Student Union Sets Dial to Chapman Radio

Photo Credit: @chapmanufamily on Instagram

By Kaitlyn Franks and Kate Robinson

Chapman Radio recently expanded its airwaves in to the Argyros Forum student union, a move that its members believe will bring the student-run radio station more exposure on campus.

“Prior to Chapman Radio, I heard a lot of feedback from students and staff about how the music [in the union] was out of date and repetitive,” said Karla Monterrey, the program coordinator in the student union. “During the first week we started playing Chapman Radio, there was a noticeable change, and students loved it,” she said. 

Argyros Forum is currently streaming four different music blocks from the station at different times in the day. These include music specifically dedicated to hispanic and LGBTQIA+ heritage month and spooky music in October. It is also currently in the process of setting up a block for Chapman University alum, according to Bella Gerencser, the station’s program director.

Monterrey said that she worked with Travis Bartosh, Chapman Radio’s faculty advisor, to stream the station’s music, as he has been eager for many years to expand the station into the student union. Students, such as junior Lauryn Johnson, have taken notice of the change. “It’s [the music] a good mix of stuff I don’t always know,” she said. 

Monterrey said she plans to continue to work with the radio station to expand its presence even more next semester. “I have this idea of having a DJ in residence in the Student Union next year, and I would love to partner with Chapman Radio DJs on this project,” she said.

Chapman Radio has been on air since 1967 and can be streamed online. It is broadcast 24 hours a day and boasts over 50 live shows. Any student can become a DJ, according to its website.


Chapman students celebrate at Commencement
Photo Credit: Chapman Newsroom

By The Hesperian Staff

Students at Chapman University are worried that Chapman’s “cultural” graduations will create division and frustration within the Chapman community.

Chapman hosted six different cultural graduations over a two-weekend span during July 30 through August 1, and August 6 through August 8. 

According to Chapman’s Cross-Cultural Center, the “Cultural Graduation Ceremonies are intended for any graduate who identifies with a specific community and provide an affirmational space for graduating students to celebrate.”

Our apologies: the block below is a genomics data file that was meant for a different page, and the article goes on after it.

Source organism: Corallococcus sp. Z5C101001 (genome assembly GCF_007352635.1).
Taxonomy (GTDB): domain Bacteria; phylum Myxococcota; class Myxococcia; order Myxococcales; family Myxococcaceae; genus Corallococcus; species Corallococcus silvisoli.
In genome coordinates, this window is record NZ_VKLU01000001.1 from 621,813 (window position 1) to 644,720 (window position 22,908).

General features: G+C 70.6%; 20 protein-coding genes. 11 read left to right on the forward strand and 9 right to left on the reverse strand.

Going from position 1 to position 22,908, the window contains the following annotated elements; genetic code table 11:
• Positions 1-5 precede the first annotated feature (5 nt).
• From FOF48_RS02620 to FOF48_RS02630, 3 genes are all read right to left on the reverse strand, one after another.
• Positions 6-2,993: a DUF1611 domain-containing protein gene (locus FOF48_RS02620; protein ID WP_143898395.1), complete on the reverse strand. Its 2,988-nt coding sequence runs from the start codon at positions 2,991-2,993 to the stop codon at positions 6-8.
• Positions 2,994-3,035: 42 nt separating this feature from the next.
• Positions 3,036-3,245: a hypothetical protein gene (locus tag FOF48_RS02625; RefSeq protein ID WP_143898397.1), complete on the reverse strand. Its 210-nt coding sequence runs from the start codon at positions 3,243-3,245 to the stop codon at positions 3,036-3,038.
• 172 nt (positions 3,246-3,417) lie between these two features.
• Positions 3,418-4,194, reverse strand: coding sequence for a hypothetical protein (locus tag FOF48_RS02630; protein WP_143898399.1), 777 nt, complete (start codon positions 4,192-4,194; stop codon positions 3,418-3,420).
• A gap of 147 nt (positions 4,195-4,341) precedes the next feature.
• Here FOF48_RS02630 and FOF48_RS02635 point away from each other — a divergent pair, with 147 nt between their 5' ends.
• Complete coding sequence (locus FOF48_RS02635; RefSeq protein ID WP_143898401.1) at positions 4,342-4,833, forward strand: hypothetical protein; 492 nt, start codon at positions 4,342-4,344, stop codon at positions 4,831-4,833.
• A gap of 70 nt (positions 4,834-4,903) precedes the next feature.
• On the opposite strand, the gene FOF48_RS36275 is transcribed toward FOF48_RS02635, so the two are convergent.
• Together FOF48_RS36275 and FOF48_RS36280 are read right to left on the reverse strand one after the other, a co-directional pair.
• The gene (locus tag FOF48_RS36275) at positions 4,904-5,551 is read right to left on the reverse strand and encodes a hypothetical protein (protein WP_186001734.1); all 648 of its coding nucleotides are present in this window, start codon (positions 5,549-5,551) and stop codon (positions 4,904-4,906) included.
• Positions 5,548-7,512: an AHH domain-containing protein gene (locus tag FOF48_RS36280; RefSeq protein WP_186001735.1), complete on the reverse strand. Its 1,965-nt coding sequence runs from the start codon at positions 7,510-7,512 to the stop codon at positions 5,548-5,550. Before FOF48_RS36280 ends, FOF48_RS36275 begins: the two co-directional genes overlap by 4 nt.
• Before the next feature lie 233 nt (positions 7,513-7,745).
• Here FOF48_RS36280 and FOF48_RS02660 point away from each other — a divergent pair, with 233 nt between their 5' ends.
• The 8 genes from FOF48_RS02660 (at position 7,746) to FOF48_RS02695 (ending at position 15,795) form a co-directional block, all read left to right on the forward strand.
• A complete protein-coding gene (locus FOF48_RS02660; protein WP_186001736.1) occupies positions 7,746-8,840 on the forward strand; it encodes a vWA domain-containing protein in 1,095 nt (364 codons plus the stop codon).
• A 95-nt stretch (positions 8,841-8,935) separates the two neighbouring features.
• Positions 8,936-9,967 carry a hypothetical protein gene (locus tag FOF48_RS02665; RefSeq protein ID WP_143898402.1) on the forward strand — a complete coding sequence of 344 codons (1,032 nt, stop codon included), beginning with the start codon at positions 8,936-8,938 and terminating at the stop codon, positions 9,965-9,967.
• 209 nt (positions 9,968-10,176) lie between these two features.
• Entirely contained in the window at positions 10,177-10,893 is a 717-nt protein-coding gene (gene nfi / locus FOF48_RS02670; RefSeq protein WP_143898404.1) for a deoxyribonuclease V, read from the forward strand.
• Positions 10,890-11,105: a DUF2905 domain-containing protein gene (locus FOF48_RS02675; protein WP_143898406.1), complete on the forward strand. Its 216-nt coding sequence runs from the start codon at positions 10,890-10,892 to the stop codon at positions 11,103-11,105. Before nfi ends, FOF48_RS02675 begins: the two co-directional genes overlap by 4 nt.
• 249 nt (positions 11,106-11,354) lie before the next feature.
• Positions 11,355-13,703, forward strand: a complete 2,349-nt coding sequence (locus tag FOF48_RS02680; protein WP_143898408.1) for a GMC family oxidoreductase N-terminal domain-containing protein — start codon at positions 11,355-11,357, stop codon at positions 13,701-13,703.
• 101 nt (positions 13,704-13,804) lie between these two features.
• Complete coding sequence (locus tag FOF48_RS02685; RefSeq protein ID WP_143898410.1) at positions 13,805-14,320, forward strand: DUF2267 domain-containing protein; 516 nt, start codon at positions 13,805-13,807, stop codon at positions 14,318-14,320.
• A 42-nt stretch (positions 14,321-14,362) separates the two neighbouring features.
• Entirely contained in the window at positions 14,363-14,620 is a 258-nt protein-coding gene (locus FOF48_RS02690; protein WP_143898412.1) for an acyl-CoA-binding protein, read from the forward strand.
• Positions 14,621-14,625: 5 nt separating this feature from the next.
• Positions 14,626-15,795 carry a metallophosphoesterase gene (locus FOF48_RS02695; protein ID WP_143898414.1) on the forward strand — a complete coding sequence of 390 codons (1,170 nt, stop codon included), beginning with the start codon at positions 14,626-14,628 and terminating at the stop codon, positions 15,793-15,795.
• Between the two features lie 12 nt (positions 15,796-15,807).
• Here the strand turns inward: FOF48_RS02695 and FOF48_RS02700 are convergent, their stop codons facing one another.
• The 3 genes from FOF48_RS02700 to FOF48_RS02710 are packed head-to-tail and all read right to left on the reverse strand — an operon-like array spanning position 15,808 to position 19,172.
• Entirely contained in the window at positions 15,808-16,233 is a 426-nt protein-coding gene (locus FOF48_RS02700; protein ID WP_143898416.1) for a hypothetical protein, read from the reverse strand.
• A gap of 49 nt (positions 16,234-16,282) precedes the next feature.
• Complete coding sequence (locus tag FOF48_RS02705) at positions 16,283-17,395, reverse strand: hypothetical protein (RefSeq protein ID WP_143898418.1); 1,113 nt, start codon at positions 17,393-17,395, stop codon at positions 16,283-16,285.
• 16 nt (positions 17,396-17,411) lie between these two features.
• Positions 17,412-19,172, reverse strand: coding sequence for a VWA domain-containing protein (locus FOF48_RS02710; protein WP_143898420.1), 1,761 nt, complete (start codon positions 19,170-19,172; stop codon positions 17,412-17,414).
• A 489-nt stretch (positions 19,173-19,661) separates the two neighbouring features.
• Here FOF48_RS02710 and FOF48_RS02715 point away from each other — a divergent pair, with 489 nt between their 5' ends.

These groups include Black, APIDA, Lavender (LGBTQ+), Disabled, Middle Eastern, and Latin people. While some students hail the school for their brave support of “diversity and inclusion,” other students of these groups are worried about what this push by Chapman may do to increase divisiveness and tribalism within the University’s community as a whole.

According to one of the Chapman Cross Cultural Center’s posts on Instagram, the graduations are supposed to be an addition to the regular graduation. 

“Cultural graduation celebrations are additions to the university-wide commencement ceremony, students are free to register for these additional celebrations to share the joy of graduation with their friends and family if they choose to,” the post says.

Gage Jennings, class of 2021, was invited to attend the lavender LGBTQ+ graduation, but did not attend because he felt like individuality was more important than a group-identified graduation.

“The whole idea of celebrating people’s achievements centered around a specific defining characteristic about a person is counterintuitive in my opinion.” Jennings said, “We should not be focusing on factors that divide us… instead we should celebrate the things that we all share, which is our achievement of accomplishing our college education.”

While Jennings does admit that two years ago he would have agreed with these graduations, he now believes that everyone should root their identity in individuality rather than in a community.

Keenan Pasztor, class of 2021, was invited to attend the black graduation. Pasztor did not attend because she never felt different than anyone during her time at Chapman, and understood the double standard she believes exists in exclusive events based on the color of skin.

“Graduation is supposed to be a time of community and celebration school wide.” Pasztor stated, “If white students were to hold a “white” graduation ceremony, everyone would be up in arms about how that is racist, but when black students or LGBTQ+ students hold separate ceremonies, it’s okay.”

While Pasztor doesn’t believe these graduations should be banned, she does believe that if they exist, they need to be on an even playing field, and Chapman should not be directly involved in it. 

“If a group feels so inclined to hold a separate ceremony, they should be 100% responsible, not the university,” Pasztor explained. 

Abbey Umali, class of 2021, was invited to attend the disability graduation. Umali chose not to attend because she felt the future repercussions of the ceremony were too immense.

“I think the idea of the graduations are coming from a good place, because they want people to feel included when they’ve probably felt excluded,” Umail said. “But I think they have the potential to continue going in a direction that is dangerous.”